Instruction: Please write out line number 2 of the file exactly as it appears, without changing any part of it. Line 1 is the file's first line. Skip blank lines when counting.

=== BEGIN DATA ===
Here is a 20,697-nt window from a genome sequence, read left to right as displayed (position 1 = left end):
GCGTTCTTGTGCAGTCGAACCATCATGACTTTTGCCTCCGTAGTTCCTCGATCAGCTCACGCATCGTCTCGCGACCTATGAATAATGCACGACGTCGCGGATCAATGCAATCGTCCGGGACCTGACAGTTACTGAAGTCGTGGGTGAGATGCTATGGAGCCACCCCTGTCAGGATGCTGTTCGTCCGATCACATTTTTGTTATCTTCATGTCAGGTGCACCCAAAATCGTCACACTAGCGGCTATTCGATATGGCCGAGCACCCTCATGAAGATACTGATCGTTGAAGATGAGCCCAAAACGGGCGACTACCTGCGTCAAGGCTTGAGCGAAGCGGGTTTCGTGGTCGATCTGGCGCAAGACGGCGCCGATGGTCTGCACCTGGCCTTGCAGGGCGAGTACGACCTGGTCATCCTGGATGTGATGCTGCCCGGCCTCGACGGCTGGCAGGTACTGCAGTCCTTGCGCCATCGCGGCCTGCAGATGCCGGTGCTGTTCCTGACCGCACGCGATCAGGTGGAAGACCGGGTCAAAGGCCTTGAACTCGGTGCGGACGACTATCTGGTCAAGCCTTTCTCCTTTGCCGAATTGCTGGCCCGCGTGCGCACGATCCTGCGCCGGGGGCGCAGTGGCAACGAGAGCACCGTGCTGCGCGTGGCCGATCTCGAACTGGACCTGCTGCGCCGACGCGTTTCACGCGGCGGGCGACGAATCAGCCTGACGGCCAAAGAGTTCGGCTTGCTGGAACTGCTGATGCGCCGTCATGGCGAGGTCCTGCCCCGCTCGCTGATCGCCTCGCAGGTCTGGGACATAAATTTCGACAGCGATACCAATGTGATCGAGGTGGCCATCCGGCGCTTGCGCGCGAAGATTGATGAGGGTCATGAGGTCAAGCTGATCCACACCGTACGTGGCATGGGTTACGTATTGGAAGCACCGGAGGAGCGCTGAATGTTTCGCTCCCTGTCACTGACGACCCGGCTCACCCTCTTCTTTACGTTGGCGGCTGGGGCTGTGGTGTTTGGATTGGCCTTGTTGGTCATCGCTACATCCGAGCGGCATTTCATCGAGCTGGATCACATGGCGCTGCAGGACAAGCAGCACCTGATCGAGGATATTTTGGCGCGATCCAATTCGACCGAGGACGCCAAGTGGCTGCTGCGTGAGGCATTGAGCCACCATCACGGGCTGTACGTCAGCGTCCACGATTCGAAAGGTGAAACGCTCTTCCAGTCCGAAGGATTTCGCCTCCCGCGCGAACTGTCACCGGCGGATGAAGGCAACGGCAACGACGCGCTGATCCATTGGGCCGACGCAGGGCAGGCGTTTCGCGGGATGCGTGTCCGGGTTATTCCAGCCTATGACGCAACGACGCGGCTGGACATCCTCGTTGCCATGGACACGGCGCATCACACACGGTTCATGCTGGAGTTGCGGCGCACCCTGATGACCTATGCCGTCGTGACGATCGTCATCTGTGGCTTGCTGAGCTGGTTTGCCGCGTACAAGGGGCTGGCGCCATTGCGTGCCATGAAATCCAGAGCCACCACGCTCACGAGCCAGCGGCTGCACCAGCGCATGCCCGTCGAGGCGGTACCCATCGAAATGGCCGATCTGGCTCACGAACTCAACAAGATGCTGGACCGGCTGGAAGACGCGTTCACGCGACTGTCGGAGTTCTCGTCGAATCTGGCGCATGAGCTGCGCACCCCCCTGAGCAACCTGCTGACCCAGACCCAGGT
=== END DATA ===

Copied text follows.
GCGTTCTTGTGCAGTCGAACCATCATGACTTTTGCCTCCGTAGTTCCTCGATCAGCTCACGCATCGTCTCGCGACCTATGAATAATGCACGACGTCGCGGATCAATGCAATCGTCCGGGACCTGACAGTTACTGAAGTCGTGGGTGAGATGCTATGGAGCCACCCCTGTCAGGATGCTGTTCGTCCGATCACATTTTTGTTATCTTCATGTCAGGTGCACCCAAAATCGTCACACTAGCGGCTATTCGATATGGCCGAGCACCCTCATGAAGATACTGATCGTTGAAGATGAGCCCAAAACGGGCGACTACCTGCGTCAAGGCTTGAGCGAAGCGGGTTTCGTGGTCGATCTGGCGCAAGACGGCGCCGATGGTCTGCACCTGGCCTTGCAGGGCGAGTACGACCTGGTCATCCTGGATGTGATGCTGCCCGGCCTCGACGGCTGGCAGGTACTGCAGTCCTTGCGCCATCGCGGCCTGCAGATGCCGGTGCTGTTCCTGACCGCACGCGATCAGGTGGAAGACCGGGTCAAAGGCCTTGAACTCGGTGCGGACGACTATCTGGTCAAGCCTTTCTCCTTTGCCGAATTGCTGGCCCGCGTGCGCACGATCCTGCGCCGGGGGCGCAGTGGCAACGAGAGCACCGTGCTGCGCGTGGCCGATCTCGAACTGGACCTGCTGCGCCGACGCGTTTCACGCGGCGGGCGACGAATCAGCCTGACGGCCAAAGAGTTCGGCTTGCTGGAACTGCTGATGCGCCGTCATGGCGAGGTCCTGCCCCGCTCGCTGATCGCCTCGCAGGTCTGGGACATAAATTTCGACAGCGATACCAATGTGATCGAGGTGGCCATCCGGCGCTTGCGCGCGAAGATTGATGAGGGTCATGAGGTCAAGCTGATCCACACCGTACGTGGCATGGGTTACGTATTGGAAGCACCGGAGGAGCGCTGAATGTTTCGCTCCCTGTCACTGACGACCCGGCTCACCCTCTTCTTTACGTTGGCGGCTGGGGCTGTGGTGTTTGGATTGGCCTTGTTGGTCATCGCTACATCCGAGCGGCATTTCATCGAGCTGGATCACATGGCGCTGCAGGACAAGCAGCACCTGATCGAGGATATTTTGGCGCGATCCAATTCGACCGAGGACGCCAAGTGGCTGCTGCGTGAGGCATTGAGCCACCATCACGGGCTGTACGTCAGCGTCCACGATTCGAAAGGTGAAACGCTCTTCCAGTCCGAAGGATTTCGCCTCCCGCGCGAACTGTCACCGGCGGATGAAGGCAACGGCAACGACGCGCTGATCCATTGGGCCGACGCAGGGCAGGCGTTTCGCGGGATGCGTGTCCGGGTTATTCCAGCCTATGACGCAACGACGCGGCTGGACATCCTCGTTGCCATGGACACGGCGCATCACACACGGTTCATGCTGGAGTTGCGGCGCACCCTGATGACCTATGCCGTCGTGACGATCGTCATCTGTGGCTTGCTGAGCTGGTTTGCCGCGTACAAGGGGCTGGCGCCATTGCGTGCCATGAAATCCAGAGCCACCACGCTCACGAGCCAGCGGCTGCACCAGCGCATGCCCGTCGAGGCGGTACCCATCGAAATGGCCGATCTGGCTCACGAACTCAACAAGATGCTGGACCGGCTGGAAGACGCGTTCACGCGACTGTCGGAGTTCTCGTCGAATCTGGCGCATGAGCTGCGCACCCCCCTGAGCAACCTGCTGACCCAGACCCAGGT